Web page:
Shortly after directing the masterful The Yakuza Papers and decades before his sugar-dipped social commentary Battle Royale, Kinji Fukasaku wrote and directed a grand science fiction adventure flick coincidentally released on the heels of Star Wars. A movie called Message from Space. Don’t ask me to explain it. Seriously. Just thinking about the magic seeds and its convoluted plot gives me headache (read it for yourself and try and make sense of it). But when I watch this, I don’t think. I just watch. Oh, the pretty colors. The glorious costumes. The stilted dialogue. Vic Morrow. Sonny Chiba. A very young Hiroyuki Sanada. I’m hypnotized by the laser beams, horned helmets, and majestic capes.

Moonraker (1979)

“James Bond. You appear with the tedious inevitability of an unloved season.”

My birthday movie in the summer of 1979. Often cited as one of the worst Bond films I cannot disagree more. At least when we’re discussing pure fun, Moonraker has it all. It features a goddamn space station housing a master race with a villain set on destroying the world and starting over, fer crissakes. Hugo Drax, people! I’m fairly certain the Reagan administration launched the SDI a.k.a. Star Wars because of this film. Most recent Bond flicks are tame by comparison. Throw in a Richard Kiel, Roger Moore’s cheekiness, and screwing in outer space. This is a champ, folks.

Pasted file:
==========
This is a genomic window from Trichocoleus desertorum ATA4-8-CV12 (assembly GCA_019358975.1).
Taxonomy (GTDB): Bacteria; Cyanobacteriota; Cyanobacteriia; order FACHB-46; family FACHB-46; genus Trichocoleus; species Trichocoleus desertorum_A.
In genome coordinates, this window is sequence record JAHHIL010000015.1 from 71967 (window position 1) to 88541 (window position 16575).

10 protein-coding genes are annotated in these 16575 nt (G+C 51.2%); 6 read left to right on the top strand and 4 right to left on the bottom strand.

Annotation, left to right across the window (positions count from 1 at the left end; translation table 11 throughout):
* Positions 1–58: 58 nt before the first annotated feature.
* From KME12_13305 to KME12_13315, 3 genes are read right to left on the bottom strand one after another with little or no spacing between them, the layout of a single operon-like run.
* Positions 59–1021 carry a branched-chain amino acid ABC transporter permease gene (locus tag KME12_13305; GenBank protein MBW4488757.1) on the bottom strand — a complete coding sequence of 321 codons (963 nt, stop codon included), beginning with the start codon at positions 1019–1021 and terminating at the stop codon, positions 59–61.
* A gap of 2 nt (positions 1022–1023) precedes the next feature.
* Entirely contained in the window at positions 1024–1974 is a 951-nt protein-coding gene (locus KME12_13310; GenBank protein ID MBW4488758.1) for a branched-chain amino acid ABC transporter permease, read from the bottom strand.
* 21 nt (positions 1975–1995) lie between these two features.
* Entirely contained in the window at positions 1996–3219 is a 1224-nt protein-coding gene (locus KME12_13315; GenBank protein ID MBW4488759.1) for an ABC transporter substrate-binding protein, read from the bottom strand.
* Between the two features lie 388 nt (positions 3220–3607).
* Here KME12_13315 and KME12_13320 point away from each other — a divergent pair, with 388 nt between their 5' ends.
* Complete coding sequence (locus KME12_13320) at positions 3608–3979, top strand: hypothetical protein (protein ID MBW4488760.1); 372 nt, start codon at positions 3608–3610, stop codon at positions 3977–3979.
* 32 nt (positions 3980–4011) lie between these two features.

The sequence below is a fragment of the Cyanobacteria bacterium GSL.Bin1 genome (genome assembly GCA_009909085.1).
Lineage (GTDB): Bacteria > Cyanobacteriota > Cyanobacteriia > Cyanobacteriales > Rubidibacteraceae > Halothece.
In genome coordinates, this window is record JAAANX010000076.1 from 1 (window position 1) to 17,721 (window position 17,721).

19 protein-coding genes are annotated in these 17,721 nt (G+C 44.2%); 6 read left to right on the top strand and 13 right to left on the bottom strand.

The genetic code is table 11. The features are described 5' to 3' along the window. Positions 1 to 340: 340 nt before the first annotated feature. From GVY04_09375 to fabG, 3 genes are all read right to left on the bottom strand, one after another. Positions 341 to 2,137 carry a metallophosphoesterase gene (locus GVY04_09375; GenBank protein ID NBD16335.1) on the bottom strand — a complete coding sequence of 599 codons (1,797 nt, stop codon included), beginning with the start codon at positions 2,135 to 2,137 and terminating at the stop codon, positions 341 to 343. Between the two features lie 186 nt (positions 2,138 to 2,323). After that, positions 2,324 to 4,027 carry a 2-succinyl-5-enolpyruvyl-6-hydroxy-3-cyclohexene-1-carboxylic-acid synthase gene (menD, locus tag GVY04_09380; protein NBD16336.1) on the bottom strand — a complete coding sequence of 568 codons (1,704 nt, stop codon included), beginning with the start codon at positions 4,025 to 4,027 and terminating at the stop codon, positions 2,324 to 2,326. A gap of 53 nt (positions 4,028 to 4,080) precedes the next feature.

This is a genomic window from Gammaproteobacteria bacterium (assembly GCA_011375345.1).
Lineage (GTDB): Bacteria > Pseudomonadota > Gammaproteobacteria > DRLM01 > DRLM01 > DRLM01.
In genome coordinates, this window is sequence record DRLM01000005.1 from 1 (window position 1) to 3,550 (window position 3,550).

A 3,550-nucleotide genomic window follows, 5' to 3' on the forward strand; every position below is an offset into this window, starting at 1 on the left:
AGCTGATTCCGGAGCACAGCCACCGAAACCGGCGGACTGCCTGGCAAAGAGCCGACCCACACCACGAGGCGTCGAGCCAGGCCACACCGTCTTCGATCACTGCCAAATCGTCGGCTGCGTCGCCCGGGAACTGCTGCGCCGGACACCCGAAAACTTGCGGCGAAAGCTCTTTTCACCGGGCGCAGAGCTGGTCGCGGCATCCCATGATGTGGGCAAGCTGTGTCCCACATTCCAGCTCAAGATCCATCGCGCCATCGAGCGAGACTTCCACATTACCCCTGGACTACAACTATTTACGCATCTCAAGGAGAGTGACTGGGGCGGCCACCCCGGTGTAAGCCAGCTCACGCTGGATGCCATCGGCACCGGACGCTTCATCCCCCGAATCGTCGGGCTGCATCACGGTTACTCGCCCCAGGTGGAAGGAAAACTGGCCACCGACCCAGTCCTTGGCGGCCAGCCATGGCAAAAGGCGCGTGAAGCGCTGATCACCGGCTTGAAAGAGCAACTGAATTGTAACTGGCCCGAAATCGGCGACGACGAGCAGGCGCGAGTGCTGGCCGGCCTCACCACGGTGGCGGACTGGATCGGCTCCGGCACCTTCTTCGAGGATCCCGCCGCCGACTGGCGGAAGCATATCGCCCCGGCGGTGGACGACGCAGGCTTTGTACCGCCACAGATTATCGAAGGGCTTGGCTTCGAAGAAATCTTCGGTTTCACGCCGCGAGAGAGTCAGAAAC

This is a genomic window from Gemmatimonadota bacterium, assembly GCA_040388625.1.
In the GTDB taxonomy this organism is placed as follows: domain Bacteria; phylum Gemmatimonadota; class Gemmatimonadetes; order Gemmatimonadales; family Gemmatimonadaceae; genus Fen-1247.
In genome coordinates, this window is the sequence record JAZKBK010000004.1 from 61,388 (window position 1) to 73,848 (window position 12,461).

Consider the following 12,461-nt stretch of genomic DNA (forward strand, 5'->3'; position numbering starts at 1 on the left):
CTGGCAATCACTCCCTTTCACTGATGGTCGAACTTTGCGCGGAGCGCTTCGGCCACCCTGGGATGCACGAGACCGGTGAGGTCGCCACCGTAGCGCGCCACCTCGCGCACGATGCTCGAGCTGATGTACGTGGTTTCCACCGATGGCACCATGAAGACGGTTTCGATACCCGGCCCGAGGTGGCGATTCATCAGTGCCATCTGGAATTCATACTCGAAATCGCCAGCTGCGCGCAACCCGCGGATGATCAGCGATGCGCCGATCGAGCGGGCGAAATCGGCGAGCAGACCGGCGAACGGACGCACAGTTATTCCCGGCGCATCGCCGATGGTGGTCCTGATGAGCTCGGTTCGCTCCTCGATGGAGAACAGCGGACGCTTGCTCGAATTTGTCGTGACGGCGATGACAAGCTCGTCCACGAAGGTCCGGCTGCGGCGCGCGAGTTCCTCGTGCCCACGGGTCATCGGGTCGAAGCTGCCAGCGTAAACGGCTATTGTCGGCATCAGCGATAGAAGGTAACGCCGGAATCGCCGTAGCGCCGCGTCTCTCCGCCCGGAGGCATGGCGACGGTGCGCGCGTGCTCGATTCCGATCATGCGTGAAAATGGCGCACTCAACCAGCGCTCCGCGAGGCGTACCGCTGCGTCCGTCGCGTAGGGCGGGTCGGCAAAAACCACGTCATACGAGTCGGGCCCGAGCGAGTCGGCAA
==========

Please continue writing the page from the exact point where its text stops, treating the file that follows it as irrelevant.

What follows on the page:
Wild, Wild Planet (1965)

“No, no. It’s awful. It’s inhuman.”

Speaking of James Bond in Space, Antonio Margheriti’s Wild, Wild Planet deserves to be mentioned in the same sentence. The central plot of Moonraker is cribbed from Margheriti’s half-baked spaghetti space adventure (the first in a series of related films). A science team travels into space to rescue abducted humans and defeat an evil scientist obsessed with eugenics determined to create a master race. Or something like that. Sound familiar? First time I watched this I viewed it twice in a row because A) I wasn’t sure what the hell was going on, and B) I was intoxicated by its set design, wardrobe, and gaudiness. Don’t misunderstand; this is no Planet of the Vampires. Not even close. But it delivers the same degree of satisfaction. Give into it and you may fall in love like I have.